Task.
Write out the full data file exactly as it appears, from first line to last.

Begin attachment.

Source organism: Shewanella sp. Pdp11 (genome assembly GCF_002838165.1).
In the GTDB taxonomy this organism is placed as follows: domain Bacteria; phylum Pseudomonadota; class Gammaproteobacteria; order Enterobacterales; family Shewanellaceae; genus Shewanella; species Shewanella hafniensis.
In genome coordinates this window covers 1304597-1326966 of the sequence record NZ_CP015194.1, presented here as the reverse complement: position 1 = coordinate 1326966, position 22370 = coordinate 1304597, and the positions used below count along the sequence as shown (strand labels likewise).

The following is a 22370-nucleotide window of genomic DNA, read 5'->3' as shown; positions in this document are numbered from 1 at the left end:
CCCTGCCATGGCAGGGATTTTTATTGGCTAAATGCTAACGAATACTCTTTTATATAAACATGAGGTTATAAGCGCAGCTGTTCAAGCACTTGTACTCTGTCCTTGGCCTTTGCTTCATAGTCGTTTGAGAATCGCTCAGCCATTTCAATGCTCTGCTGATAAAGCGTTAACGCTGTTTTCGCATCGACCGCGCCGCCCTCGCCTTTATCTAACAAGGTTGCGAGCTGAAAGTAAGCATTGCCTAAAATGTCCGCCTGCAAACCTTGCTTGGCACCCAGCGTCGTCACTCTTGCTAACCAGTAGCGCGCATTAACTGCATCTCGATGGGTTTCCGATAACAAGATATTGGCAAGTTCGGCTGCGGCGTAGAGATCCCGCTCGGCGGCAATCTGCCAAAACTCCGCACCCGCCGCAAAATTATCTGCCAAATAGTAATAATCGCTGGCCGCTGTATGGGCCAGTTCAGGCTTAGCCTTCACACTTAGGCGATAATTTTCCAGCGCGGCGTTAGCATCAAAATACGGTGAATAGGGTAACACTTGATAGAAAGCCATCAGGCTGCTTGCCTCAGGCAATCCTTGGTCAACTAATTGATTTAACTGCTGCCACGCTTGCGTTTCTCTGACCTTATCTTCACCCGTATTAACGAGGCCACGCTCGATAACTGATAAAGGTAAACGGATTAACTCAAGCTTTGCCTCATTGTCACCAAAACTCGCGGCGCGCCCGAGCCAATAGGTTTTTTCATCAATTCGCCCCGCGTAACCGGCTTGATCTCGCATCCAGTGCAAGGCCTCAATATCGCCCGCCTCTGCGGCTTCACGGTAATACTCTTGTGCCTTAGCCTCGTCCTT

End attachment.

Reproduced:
Source organism: Shewanella sp. Pdp11 (genome assembly GCF_002838165.1).
In the GTDB taxonomy this organism is placed as follows: domain Bacteria; phylum Pseudomonadota; class Gammaproteobacteria; order Enterobacterales; family Shewanellaceae; genus Shewanella; species Shewanella hafniensis.
In genome coordinates this window covers 1304597-1326966 of the sequence record NZ_CP015194.1, presented here as the reverse complement: position 1 = coordinate 1326966, position 22370 = coordinate 1304597, and the positions used below count along the sequence as shown (strand labels likewise).

The following is a 22370-nucleotide window of genomic DNA, read 5'->3' as shown; positions in this document are numbered from 1 at the left end:
CCCTGCCATGGCAGGGATTTTTATTGGCTAAATGCTAACGAATACTCTTTTATATAAACATGAGGTTATAAGCGCAGCTGTTCAAGCACTTGTACTCTGTCCTTGGCCTTTGCTTCATAGTCGTTTGAGAATCGCTCAGCCATTTCAATGCTCTGCTGATAAAGCGTTAACGCTGTTTTCGCATCGACCGCGCCGCCCTCGCCTTTATCTAACAAGGTTGCGAGCTGAAAGTAAGCATTGCCTAAAATGTCCGCCTGCAAACCTTGCTTGGCACCCAGCGTCGTCACTCTTGCTAACCAGTAGCGCGCATTAACTGCATCTCGATGGGTTTCCGATAACAAGATATTGGCAAGTTCGGCTGCGGCGTAGAGATCCCGCTCGGCGGCAATCTGCCAAAACTCCGCACCCGCCGCAAAATTATCTGCCAAATAGTAATAATCGCTGGCCGCTGTATGGGCCAGTTCAGGCTTAGCCTTCACACTTAGGCGATAATTTTCCAGCGCGGCGTTAGCATCAAAATACGGTGAATAGGGTAACACTTGATAGAAAGCCATCAGGCTGCTTGCCTCAGGCAATCCTTGGTCAACTAATTGATTTAACTGCTGCCACGCTTGCGTTTCTCTGACCTTATCTTCACCCGTATTAACGAGGCCACGCTCGATAACTGATAAAGGTAAACGGATTAACTCAAGCTTTGCCTCATTGTCACCAAAACTCGCGGCGCGCCCGAGCCAATAGGTTTTTTCATCAATTCGCCCCGCGTAACCGGCTTGATCTCGCATCCAGTGCAAGGCCTCAATATCGCCCGCCTCTGCGGCTTCACGGTAATACTCTTGTGCCTTAGCCTCGTCCTT